As Nozick points out, in order for us to synthesize the idea that goods must have utility with this labor theory, it no longer becomes a labor-based theory at all; it becomes some sort of strange synthesis of determining value through the demand for goods, the utility of goods, and the labor hours spent producing goods. But once we take the first two into account, exactly how necessary is the latter? In avoiding the inherent problems of the labor theory of value, Marx subtly transforms it from a theory that postulates labor as the source of value into one in which labor is simply a contributor to it. 

The labor theory of value, when stated in raw form, makes no sense. But, when one attempts to avoid all of the criticisms of it, it could be put as such: “socially necessary labor creates value, as long as 1.) such labor responds to demand and 2.) the product of the labor has utility.” But we don’t need labor at all to draw a nearly identical conclusion: value is created whenever something that is demanded is created, and things are demanded because they have utility. Workers and the necessity of labor are attached to this theory, which is supposedly based around them, only in a loose and metaphysical sense (though, as Robinson mentions, abandoning the labor theory of value does not in any way diminish the importance of labor). tl;dr: Labor is necessary to create an object, but it does not bestow “value” upon it.

anonymous asked:

Okay I'm a bit new so I was wondering why we hate managements so much like I don't really understand but I want to

Oh, anon. Oh, my sweet summer child. I am going to assume that this question is genuine and that you’re not trolling me, if for no other reason than getting this ask made me laugh until I cried, and that alone deserves an honest answer giving you the full benefit of the doubt. Everyone’s been new at some point, and One Direction fandom is a more confusing place than most. So have a seat and I’ll tell you a story. 

So for me, there are two parts to this question. The first is why we hate management so much in most music fandoms. It’s hard to argue that music fandoms, past and present, don’t hate or judge the management of our favorite bands and singers, because we do! This is especially true in fandoms that originate out of reality TV shows like American Idol or The X Factor, because fans tend to have a VESTED INTEREST in the success of our favorite singers and bands, and we don’t want to see them fail, and if fans perceive their careers as not going as well as we think they should, it’s easy to blame their management. They don’t know [artist] like we do!!!! How dare they not choose the singles I want them to!!! If only that music video had been better, it would have charted in the top ten!!! And on and on and on. This is both reasonable (sometimes artists DO have shitty promoters/management support!) and pretty ridiculous (most of the people criticizing the marketing of an artist have no experience in the music industry and very little first hand knowledge of what they’re talking about). But in general, music fandoms tend to not be particularly fond of how their bands are run.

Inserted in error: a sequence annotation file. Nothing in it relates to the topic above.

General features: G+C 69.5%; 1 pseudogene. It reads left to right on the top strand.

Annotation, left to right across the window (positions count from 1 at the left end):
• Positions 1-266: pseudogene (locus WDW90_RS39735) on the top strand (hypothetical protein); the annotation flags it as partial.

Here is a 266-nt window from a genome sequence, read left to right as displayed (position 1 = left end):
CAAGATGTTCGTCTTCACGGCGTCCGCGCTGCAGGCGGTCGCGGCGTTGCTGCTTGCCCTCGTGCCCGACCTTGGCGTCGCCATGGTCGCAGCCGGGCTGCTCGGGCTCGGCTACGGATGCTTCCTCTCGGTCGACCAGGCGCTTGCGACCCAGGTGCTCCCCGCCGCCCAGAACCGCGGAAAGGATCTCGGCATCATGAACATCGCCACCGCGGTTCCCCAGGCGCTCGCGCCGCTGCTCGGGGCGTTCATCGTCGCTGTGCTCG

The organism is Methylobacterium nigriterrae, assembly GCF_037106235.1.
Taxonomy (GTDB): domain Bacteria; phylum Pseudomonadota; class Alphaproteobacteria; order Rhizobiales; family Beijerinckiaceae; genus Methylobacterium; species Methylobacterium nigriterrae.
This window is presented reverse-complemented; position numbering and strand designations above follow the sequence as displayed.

None of this, however, is why (parts of) 1D fandom hate management. In a nutshell, Larry tinhats (people who believe Harry and Louis are in a secret romantic relationship) hate management because they believe that management is controlling their lives and preventing them from coming out together and being in a public relationship. 

You see, in the tinhat corner of 1D fandom that genuinely and truly believes that Harry and Louis are in a secret romantic/sexual relationship and have been for years, management is the Big Bad that has been keeping them apart publicly for all these years. In some ways, 1D’s management could be forgiven for ever dropping the ball on actually promoting this band that has made them millions and millions of dollars over the last five years, since its primary job (according to tinhatters) has been to prevent Louis and Harry from coming out, and to conceal their relationship from everyone. Why would management do this? In the eyes of tinhats, it’s because they’re homophobic and/or afraid that an openly gay relationship would destroy the band’s popularity, and since all management cares about is money, they can’t have this.